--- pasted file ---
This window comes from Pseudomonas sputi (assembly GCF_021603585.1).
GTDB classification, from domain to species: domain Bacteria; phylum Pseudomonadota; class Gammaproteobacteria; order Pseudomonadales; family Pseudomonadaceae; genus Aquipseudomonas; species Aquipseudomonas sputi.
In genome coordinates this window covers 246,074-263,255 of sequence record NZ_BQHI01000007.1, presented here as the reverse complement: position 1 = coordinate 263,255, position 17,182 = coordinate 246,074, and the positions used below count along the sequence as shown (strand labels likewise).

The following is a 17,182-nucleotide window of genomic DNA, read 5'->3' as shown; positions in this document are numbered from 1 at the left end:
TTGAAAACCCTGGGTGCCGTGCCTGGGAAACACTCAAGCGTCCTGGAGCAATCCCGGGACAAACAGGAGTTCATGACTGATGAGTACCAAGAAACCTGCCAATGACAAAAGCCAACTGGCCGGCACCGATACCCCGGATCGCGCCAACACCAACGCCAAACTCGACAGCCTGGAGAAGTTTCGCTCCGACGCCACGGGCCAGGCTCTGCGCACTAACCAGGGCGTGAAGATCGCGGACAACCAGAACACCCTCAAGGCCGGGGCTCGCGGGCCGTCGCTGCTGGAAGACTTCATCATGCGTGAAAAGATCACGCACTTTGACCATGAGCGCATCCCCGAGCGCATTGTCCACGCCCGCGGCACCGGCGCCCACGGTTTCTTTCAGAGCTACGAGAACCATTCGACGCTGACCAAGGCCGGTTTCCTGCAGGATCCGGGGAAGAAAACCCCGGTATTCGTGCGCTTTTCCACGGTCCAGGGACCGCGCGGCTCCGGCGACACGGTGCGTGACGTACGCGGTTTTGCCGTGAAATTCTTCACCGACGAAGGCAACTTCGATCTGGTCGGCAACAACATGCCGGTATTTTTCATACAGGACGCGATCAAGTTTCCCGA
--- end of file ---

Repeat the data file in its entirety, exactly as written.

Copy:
This window comes from Pseudomonas sputi (assembly GCF_021603585.1).
GTDB classification, from domain to species: domain Bacteria; phylum Pseudomonadota; class Gammaproteobacteria; order Pseudomonadales; family Pseudomonadaceae; genus Aquipseudomonas; species Aquipseudomonas sputi.
In genome coordinates this window covers 246,074-263,255 of sequence record NZ_BQHI01000007.1, presented here as the reverse complement: position 1 = coordinate 263,255, position 17,182 = coordinate 246,074, and the positions used below count along the sequence as shown (strand labels likewise).

The following is a 17,182-nucleotide window of genomic DNA, read 5'->3' as shown; positions in this document are numbered from 1 at the left end:
TTGAAAACCCTGGGTGCCGTGCCTGGGAAACACTCAAGCGTCCTGGAGCAATCCCGGGACAAACAGGAGTTCATGACTGATGAGTACCAAGAAACCTGCCAATGACAAAAGCCAACTGGCCGGCACCGATACCCCGGATCGCGCCAACACCAACGCCAAACTCGACAGCCTGGAGAAGTTTCGCTCCGACGCCACGGGCCAGGCTCTGCGCACTAACCAGGGCGTGAAGATCGCGGACAACCAGAACACCCTCAAGGCCGGGGCTCGCGGGCCGTCGCTGCTGGAAGACTTCATCATGCGTGAAAAGATCACGCACTTTGACCATGAGCGCATCCCCGAGCGCATTGTCCACGCCCGCGGCACCGGCGCCCACGGTTTCTTTCAGAGCTACGAGAACCATTCGACGCTGACCAAGGCCGGTTTCCTGCAGGATCCGGGGAAGAAAACCCCGGTATTCGTGCGCTTTTCCACGGTCCAGGGACCGCGCGGCTCCGGCGACACGGTGCGTGACGTACGCGGTTTTGCCGTGAAATTCTTCACCGACGAAGGCAACTTCGATCTGGTCGGCAACAACATGCCGGTATTTTTCATACAGGACGCGATCAAGTTTCCCGA